I didn't plan ahead, but in a funny (or disturbing) coincidence, I've read this book on the fated day when the world ended, May 8 according to John Wyndham : When a day that you happen to know is Wednesday starts off by sounding like Sunday, there is something seriously wrong somewhere. The opening chapter is one of the best in the genre, with protagonist Bill Masen waking up in a hospital and trying to understand what is wrong with the world around him without relying on his bandaged eyes. It I didn't plan ahead, but in a funny (or disturbing) coincidence, I've read this book on the fated day when the world ended, May 8 according to John Wyndham : When a day that you happen to know is Wednesday starts off by sounding like Sunday, there is something seriously wrong somewhere. The opening chapter is one of the best in the genre, with protagonist Bill Masen waking up in a hospital and trying to understand what is wrong with the world around him without relying on his bandaged eyes. It soon becomes apparent that everybody has been blinded by green meteorites from space, and his injury has actually saved him from a similar fate. Realizing that this plague is insufficient for his purposes of utterly destroying civilization, the author deploys a second doomsday device, in the form of bioengineered, intelligent, carnivorous plants capable of using their roots as legs and preying now on the helpless humanity. Being written in 1951, the book is a bit sketchy on actual scientific theories for the two events, and explains the first as the result of the arms race extending into space and the second as communist irresponsibility in biological research. The triffids and the cosmic rays are not the main focus of the novel, they are just the useful devices that set up the subsequent scenes for the study of the social and moral implications of survival in an extremely hostile environment, one where Man is no longer at the top of the food chain: You know, one of the most shocking things about it is to realize how easily we have lost a world that seemed so safe and certain. [...] Looking back at the shape of things then, the amount we did not know and did not cared to know about our daily lives is not only astonishing but somehow a bit shocking. I knew practically nothing, for instance, of such ordinary things as how my food reached me, where the fresh water came from, how the clothes I wore were woven and made, how the drainage of cities kept them healthy. Our life had become a complexity of specialists, all attending to their own jobs with more or less efficiency and expecting others to do the same. This point of taking for granted the benefits of the industrial revolution is one of the aspects that is as valid today as in 1951, and one of the main reasons I consider the book still relevant. Some other details are painfully still a going concern today, it actually makes me despair of the whole concept of progress and of learning from past mistakes. Leaving aside bio-weapon research (such as toying with the flu-virus) , here's an observation about the short attention span of the modern generation: There was a current theory among cutters that more than a few seconds of any one news subject - except a boxing match - could not fail to paralize an audience with boredom. My first view, therefore, of a development which was to play such an important part in my future, as well as in so many other peoples, was a glimpse sandwiched between a hula contest in Honolulu and the First Lady launching a battleship. So what makes The Day of the Triffids a genre milestone and a source of inspiration for many later writers? I believe it is the choice to delve less on the action / adventure aspects of the story ( what I call the fireworks and the popcorn special effects of blockbusters) and to explore instead the human condition as a whole. The book may not be as spectacular as Justin Cronin's Passage , but it compensates by interesting debates on: the use of violence against the weak, the relevance of social conventions and religion in dealing with the altered circumstances, the survival of the individual against the survival of the species, the merits of different forms of governments in protecting their members against outside violence, the need for long term planning of the future instead of scavenging in the ruins of the past. Others have remarked on the similarities in style to the work of H G Wells, and point out that the prose and the characterization are not really up to modern standards, but I find nothing wrong with the ideas at the center of the novel, and comparisons to the likes of War of the Worlds , The Time Machine or The Island of Dr. Moreau serve more to confirm the classic status of this enduring tale.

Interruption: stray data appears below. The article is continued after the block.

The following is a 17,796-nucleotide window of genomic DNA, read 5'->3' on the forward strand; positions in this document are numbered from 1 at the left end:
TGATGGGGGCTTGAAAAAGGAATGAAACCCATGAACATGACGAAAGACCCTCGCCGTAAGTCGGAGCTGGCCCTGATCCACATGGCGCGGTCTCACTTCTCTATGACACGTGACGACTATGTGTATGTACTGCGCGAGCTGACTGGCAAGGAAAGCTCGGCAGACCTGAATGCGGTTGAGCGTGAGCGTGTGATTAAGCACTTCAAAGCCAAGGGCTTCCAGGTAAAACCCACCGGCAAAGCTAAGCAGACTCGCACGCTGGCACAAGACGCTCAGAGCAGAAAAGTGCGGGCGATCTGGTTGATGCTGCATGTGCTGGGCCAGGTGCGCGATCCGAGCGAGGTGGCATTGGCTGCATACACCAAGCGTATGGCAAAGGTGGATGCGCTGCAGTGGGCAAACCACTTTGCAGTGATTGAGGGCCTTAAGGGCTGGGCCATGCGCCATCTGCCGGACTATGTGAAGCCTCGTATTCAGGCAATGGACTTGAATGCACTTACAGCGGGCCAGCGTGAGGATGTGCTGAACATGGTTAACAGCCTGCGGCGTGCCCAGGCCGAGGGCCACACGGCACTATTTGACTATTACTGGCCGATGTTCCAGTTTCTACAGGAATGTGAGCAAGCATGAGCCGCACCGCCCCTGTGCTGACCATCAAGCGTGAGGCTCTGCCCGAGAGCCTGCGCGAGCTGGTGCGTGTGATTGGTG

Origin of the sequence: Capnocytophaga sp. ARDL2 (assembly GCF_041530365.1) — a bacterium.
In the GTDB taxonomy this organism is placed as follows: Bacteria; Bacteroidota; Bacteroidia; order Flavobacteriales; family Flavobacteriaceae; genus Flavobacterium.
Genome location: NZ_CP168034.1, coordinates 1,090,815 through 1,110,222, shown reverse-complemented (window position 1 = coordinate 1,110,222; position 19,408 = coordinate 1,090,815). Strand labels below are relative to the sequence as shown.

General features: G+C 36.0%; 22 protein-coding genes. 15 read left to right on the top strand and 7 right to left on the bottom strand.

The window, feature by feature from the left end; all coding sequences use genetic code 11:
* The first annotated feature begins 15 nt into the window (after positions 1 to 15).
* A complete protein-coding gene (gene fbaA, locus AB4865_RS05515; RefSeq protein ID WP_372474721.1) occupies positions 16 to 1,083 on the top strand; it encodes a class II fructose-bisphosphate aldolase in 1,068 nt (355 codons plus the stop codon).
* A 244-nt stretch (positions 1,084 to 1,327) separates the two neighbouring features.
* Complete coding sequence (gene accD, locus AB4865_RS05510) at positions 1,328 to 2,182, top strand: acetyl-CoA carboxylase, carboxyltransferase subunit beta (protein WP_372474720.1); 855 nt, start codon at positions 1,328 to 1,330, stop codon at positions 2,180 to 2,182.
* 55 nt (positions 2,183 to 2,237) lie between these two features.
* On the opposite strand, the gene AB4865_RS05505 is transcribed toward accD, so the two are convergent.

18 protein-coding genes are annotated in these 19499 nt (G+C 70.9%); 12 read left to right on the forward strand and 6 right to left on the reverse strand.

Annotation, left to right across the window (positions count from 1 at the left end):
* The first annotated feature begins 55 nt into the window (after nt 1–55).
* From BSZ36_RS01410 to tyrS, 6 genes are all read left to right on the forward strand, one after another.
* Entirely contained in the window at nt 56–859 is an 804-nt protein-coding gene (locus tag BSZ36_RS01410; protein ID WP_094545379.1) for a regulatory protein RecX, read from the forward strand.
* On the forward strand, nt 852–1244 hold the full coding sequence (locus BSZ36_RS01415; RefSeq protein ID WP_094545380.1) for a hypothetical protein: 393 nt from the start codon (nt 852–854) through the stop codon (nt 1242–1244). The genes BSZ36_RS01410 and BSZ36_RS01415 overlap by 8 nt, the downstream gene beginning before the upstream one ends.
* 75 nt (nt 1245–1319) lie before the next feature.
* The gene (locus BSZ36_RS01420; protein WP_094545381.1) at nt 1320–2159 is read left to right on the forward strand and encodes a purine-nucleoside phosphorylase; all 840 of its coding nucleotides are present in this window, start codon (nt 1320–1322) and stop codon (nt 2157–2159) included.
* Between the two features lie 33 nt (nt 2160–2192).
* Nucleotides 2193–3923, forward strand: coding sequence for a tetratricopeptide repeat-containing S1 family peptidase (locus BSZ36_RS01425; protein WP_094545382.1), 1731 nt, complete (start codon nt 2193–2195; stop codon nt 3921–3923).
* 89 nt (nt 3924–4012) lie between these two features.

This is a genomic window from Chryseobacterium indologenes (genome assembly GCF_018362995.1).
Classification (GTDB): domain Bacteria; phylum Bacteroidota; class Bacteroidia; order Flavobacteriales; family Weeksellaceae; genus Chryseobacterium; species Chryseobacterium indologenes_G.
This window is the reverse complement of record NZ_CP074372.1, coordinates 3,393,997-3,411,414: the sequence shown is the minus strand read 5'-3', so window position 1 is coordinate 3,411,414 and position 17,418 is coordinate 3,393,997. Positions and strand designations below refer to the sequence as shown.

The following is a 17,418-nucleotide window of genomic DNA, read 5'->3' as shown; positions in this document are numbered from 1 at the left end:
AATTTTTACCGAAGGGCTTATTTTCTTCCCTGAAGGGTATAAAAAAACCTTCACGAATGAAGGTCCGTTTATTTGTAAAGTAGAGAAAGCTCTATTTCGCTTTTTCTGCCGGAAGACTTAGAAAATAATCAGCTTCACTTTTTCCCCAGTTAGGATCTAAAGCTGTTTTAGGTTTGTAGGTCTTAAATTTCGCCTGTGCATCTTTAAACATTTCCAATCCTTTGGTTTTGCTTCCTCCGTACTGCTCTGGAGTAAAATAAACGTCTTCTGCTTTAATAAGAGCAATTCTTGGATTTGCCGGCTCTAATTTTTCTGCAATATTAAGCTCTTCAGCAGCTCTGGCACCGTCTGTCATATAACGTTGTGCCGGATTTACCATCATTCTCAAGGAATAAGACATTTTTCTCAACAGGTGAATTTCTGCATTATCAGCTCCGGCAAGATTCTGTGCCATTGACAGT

19. 4 out of 5